La bohème

OA_La bohemeLike many before me, La bohème was the opera in which I discovered how deeply moving the heady mix of great music, drama and visuals could be.

My epiphany took place during a 1973 performance of La bohème given by the Australian Opera in the Canberra Theatre. Eilene Hannan and Henri Wilden played Mimi and Rodolfo on a romantic setting created by Tom Lingwood. I was so deeply moved, that following the finale, I had to quickly find a dark corner in which to compose myself.

Since then I’ve seen many productions of La bohème, including a couple that were frankly dreadful, but most often I still find myself moved by the plight of these four rather silly lovers.

Gale Edwards’ current production for Opera Australia, set in the decadence of 1930’s Berlin with its overtones of emerging Nazism, has become a favourite. The morphings of Brian Thomson’s spiegeltent-inspired setting remain as intriguing as they are spectacular. So do Julie Lynch’s stunning Café Momus costumes.

As good as previous casts of this production have been the singing of current cast is simply breathtaking. Mexican tenor, Diego Torre is a revelation. His stunning singing soon makes you forget that while physically, he’s not particularly suited to the role of Rodolfo, being very much in the Pavarotti mould, his gloriously lush tenor compels you to hang on to every golden note of his beautifully phrased vocals. However, it is his acting of the role which is the big surprise. Energetic, engaging, funny, passionate and finally, bereft, his Rodolfo is completely believable and lovable.

Matching him vocally as the object of his passion, Latvian soprano, Maija Kovalevska was also impressive. Although her Mimi initially seemed rather too knowing and manipulative to garner much sympathy for her plight, as the opera progressed, with the realization that she was prepared to resort to prostitution for survival, her apparent seduction of the gullible Rodolfo in the first act becomes an understandable and interesting interpretation. Her final death scene in Act 1V was beautifully managed and moving.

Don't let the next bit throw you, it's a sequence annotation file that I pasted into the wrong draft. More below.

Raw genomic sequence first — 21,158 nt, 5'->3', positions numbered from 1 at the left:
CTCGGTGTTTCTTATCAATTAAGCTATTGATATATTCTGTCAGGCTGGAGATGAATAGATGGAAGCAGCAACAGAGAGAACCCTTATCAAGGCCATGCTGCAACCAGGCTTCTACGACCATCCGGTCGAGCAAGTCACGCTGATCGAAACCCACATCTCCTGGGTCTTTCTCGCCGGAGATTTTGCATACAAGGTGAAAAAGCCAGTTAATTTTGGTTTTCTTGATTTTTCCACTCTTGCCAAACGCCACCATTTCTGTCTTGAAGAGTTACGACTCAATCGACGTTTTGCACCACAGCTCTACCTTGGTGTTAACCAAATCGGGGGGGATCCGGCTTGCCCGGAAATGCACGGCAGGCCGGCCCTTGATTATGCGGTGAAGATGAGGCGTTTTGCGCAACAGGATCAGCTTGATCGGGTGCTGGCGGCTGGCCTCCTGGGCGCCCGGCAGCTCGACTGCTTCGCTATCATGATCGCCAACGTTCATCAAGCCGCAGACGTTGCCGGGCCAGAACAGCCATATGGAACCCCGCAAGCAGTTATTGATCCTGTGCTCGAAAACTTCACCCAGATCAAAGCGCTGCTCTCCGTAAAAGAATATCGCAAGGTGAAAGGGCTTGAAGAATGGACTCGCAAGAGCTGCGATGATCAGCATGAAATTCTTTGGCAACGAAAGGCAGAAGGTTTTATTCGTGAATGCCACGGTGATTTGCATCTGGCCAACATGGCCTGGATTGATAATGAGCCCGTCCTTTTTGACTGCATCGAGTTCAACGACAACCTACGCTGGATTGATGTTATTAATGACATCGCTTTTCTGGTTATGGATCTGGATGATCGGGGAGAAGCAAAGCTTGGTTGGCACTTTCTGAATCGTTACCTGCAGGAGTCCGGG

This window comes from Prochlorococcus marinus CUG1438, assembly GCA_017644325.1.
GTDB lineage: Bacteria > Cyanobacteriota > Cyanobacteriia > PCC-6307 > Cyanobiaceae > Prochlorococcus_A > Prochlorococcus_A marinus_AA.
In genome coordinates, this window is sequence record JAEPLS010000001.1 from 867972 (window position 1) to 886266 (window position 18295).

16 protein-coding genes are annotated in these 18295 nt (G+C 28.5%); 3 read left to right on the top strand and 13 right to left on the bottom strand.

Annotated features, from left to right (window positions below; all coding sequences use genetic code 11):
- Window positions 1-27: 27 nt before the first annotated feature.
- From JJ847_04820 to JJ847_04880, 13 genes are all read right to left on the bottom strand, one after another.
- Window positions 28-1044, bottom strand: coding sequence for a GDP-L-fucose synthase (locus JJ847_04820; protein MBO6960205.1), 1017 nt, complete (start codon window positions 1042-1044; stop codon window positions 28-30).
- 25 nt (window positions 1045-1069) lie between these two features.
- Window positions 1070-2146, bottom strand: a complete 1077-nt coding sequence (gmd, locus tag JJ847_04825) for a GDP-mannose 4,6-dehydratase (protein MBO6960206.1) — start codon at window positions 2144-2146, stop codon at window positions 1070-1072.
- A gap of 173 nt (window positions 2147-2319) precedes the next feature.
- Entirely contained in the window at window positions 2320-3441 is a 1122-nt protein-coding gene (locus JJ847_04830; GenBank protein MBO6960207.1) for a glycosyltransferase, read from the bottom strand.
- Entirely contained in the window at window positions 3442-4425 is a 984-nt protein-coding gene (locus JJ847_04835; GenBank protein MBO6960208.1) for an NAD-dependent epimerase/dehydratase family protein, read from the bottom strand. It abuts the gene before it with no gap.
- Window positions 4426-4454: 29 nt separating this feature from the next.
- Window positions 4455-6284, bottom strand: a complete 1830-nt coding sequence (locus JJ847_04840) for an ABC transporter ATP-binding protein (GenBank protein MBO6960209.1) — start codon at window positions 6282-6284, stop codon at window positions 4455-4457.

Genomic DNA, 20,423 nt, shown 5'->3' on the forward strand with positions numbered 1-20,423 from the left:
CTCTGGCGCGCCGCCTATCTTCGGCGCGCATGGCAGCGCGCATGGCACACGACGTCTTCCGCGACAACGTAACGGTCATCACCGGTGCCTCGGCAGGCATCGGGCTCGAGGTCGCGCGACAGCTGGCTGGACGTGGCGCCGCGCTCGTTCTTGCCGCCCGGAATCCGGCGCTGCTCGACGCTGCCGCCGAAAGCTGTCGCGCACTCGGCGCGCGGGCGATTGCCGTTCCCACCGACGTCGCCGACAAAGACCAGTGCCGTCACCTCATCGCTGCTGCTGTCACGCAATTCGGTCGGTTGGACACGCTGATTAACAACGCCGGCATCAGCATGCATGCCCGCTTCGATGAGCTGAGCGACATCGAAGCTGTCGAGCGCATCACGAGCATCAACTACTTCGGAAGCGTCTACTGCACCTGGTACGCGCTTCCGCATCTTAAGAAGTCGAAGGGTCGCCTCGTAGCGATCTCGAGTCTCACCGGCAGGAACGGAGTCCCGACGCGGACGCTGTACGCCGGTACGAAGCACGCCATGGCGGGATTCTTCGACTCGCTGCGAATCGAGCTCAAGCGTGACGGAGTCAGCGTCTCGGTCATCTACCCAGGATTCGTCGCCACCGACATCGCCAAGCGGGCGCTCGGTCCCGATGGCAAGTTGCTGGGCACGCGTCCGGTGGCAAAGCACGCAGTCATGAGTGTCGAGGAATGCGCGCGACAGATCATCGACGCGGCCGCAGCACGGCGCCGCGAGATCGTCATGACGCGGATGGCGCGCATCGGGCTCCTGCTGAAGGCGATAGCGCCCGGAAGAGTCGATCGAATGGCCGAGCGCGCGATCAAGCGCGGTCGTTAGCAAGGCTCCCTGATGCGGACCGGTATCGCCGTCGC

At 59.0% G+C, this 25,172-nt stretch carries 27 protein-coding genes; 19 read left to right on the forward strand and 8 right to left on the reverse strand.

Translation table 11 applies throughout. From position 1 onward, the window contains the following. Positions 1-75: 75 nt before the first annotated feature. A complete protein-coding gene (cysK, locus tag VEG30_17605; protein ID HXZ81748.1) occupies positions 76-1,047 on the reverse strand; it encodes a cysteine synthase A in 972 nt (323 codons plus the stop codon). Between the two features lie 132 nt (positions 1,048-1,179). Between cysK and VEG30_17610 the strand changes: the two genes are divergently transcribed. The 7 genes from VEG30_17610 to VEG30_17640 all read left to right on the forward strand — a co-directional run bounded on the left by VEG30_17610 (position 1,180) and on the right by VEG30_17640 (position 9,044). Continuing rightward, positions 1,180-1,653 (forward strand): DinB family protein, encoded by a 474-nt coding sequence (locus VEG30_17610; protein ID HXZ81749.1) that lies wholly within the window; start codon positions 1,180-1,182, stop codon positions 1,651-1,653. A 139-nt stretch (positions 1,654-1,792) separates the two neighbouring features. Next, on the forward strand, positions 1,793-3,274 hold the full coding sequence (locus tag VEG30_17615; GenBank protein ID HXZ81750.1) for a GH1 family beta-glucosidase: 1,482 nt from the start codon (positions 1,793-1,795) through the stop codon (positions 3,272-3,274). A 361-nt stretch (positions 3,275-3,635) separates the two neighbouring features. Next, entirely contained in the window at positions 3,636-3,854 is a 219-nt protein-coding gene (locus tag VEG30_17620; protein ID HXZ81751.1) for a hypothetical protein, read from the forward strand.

The growth in the confidence and artistry of Lorina Gore as Musetta has been fascinating to watch, and she is quickly emerging as a glamorous new star for Opera Australia. Her singing is thrilling, and the motivations of her carefully honed Musetta, at first confident, spoilt, flirtatious and shallow, but then warm, caring and thoughtful as Mimi’s plight becomes obvious, are clearly accomplished. It will be interesting to see her undertake the role of Violetta in La Traviata later in the year.

Completing the strong quartet of lovers, Andrew Jones, smouldering as the jealous painter, Marcello, also continues to impress with his strong confident singing and passionate acting. Shane Lowrencev (Schaunard), David Parkin (Colline), Graeme Macfarlane (Benoit) and Adrian Tamburini (Alcindoro) all contribute strongly sung and, well-delineated characterisations.

And if all this vocal and visual splendour were not enough, Puccini’s glorious music had seldom sounded better than on this occasion. Seemingly pleased with what he was hearing, Maestro Andrea Molino carefully guided the Australian Opera and Ballet Orchestra through every lush and dramatic nuance of this marvellous score to produce a performance satisfying enough to send at least one happy camper out into the balmy Sydney night glowing with nostalgic recollections of his first encounter with La bohème back in 1973.

La bohème
Joan Sutherland Theatre –
Sydney Opera House
Performance: Tuesday 6 January 2015 – 7.30pm
Season continues to 16 January 2015

For more information, visit: for details.

Image: Andrew Jones as Marcello, David Parkin as Colline, Shane Lowrencev as Schaunard, Lorina Gore as Musetta, Diego Torre as Rodolfo and Maija Kovalevska as Mimì – photo by Branco Gaica

Review: Bill Stephens